16 lifter to push rod points
16 pushrod to rocker arm points
32 lifter bores 16 x 2 ends
10 main bearing edges
9 cam bearing edges
16 rod bearing edges
2 distributor shaft leaks
1 distributor shaft to shim above the cam gear(some engines that have an oil pressure feed distributor shaft bearing.)
so the more oil voluum the better.chevy did an excelent job in the design but as the stresses increase the cooling voluum of the extra oil available from the larger pump helps to prevent lubracation delivery failure, do you need a better pump below 5000rpm or 400hp (no) above that level the extra oil will definitely help possiable deficient oil flow and bearing cooling and a simple increase in pressure does not provide a big increase in voluum that may be necessary to keep that oil film in the correct places at the correct voluum at all times.the stock system was designed for a 265cid engine in a passenger car turning a max of about 6000 rpm but only haveing the stress of under 300hp transmitted to the bearings, Im sure the orriginal designers never thought that the sbc or bbc would someday be asked to on occasion hold up to 450-800hp and 6000-8000 rpm.nore did they forsee valvesprings that placed 500lbs and up loads on the lifters and the use of over 9 to 1 compression ratios in the original design so the oil voluums and pressures necessary to cool those valve springs and bearings at those stress levels were never taken into account for that either.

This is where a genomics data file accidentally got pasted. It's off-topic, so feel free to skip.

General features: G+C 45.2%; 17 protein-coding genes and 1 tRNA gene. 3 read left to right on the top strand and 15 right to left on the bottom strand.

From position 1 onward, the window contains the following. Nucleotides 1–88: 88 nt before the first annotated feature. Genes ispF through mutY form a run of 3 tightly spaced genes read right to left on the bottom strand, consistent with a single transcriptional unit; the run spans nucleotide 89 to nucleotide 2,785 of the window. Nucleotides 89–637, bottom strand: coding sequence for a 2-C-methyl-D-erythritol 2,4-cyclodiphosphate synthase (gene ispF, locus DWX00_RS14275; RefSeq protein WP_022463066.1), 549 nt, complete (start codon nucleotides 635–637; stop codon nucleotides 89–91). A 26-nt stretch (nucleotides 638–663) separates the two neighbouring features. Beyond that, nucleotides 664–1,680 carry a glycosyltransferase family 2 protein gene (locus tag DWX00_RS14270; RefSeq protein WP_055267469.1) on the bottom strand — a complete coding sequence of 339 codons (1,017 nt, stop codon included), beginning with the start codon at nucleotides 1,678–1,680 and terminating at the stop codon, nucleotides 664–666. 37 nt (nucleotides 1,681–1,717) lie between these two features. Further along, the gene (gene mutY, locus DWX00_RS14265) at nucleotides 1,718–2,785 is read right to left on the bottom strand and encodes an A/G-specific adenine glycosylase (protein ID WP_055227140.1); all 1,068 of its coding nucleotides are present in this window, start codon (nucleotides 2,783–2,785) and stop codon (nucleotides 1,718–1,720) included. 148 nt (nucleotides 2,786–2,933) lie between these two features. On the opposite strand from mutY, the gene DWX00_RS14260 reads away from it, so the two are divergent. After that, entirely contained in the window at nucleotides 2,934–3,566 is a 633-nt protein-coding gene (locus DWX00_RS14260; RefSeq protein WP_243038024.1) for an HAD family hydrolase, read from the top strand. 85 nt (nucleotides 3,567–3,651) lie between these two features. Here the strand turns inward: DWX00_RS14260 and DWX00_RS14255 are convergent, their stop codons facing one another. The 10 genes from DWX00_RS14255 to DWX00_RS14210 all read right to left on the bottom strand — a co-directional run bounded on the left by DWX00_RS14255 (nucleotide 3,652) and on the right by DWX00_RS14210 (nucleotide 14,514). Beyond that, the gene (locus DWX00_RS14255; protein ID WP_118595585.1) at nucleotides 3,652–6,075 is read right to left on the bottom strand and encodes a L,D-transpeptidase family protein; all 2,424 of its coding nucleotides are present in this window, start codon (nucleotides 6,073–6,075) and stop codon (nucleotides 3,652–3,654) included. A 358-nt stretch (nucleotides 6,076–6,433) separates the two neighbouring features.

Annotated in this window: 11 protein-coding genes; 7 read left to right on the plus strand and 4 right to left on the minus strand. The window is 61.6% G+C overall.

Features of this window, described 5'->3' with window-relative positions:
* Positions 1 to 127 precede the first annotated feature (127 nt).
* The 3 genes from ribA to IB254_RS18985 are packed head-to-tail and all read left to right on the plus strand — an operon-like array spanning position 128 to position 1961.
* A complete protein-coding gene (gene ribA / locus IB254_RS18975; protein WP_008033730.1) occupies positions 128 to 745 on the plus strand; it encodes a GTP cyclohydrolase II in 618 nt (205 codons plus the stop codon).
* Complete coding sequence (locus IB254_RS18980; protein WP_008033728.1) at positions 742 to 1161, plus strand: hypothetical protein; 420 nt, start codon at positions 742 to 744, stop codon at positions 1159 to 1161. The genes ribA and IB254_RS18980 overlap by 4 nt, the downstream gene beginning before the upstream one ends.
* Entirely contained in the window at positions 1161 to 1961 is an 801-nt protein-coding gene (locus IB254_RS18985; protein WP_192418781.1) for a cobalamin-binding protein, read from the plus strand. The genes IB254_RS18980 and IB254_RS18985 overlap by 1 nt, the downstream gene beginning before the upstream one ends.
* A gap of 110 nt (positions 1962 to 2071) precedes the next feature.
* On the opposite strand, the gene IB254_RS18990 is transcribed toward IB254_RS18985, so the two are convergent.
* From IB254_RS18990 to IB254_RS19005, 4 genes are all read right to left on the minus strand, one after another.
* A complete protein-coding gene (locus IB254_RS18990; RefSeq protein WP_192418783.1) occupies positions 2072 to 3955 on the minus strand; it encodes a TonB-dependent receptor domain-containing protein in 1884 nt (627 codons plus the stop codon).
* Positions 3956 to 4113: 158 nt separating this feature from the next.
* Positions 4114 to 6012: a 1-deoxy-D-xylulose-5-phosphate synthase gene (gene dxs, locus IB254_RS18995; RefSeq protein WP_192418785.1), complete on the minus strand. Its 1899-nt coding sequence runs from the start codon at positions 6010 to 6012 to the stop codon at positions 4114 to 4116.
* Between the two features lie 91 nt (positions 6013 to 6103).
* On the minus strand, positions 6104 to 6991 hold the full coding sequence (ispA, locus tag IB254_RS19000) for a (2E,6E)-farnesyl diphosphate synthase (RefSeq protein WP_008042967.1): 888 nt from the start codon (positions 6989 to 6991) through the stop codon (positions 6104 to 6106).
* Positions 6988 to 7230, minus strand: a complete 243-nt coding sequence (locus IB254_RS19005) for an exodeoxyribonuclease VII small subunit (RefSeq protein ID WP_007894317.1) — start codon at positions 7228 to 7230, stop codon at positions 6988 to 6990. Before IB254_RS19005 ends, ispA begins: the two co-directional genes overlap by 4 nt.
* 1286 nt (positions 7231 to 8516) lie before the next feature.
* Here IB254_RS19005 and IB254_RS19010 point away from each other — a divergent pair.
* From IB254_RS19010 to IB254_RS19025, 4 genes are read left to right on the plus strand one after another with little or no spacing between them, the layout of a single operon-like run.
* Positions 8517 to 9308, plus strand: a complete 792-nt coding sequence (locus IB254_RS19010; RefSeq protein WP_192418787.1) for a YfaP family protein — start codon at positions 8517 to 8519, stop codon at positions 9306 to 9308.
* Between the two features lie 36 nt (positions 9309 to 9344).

Continued (oil Pan/pump)
the oil pump can only pump as much oil as the engine clearances allow at the max pressure that the oil pump bye -pass circuit will allow, and no more. for your idea to be correct (which it could be under some conditions)the oil flow through the engine clearances would need to be so great that the pump turning at 3500rpm,7000rpm engine speed(remember the pump spins 1/2 the speed the crank does)and most likely pumping at max pressure could lower the oil level to the point that the pick-up becomes uncovered or a vortex as you call it forms and the pump starts sucking air.

now under hard acceleration it is very possiable for the pickup on ANY oil pump to to become uncovered in a oil pan that has less than 5qt capacity and with no oil control baffles as the oil rushes to the rear of the oil pan if the pick-up is located in mid pan or under hard brakeing if the pick-up is located at the rear of the pan on a non- oil baffle controlled pan.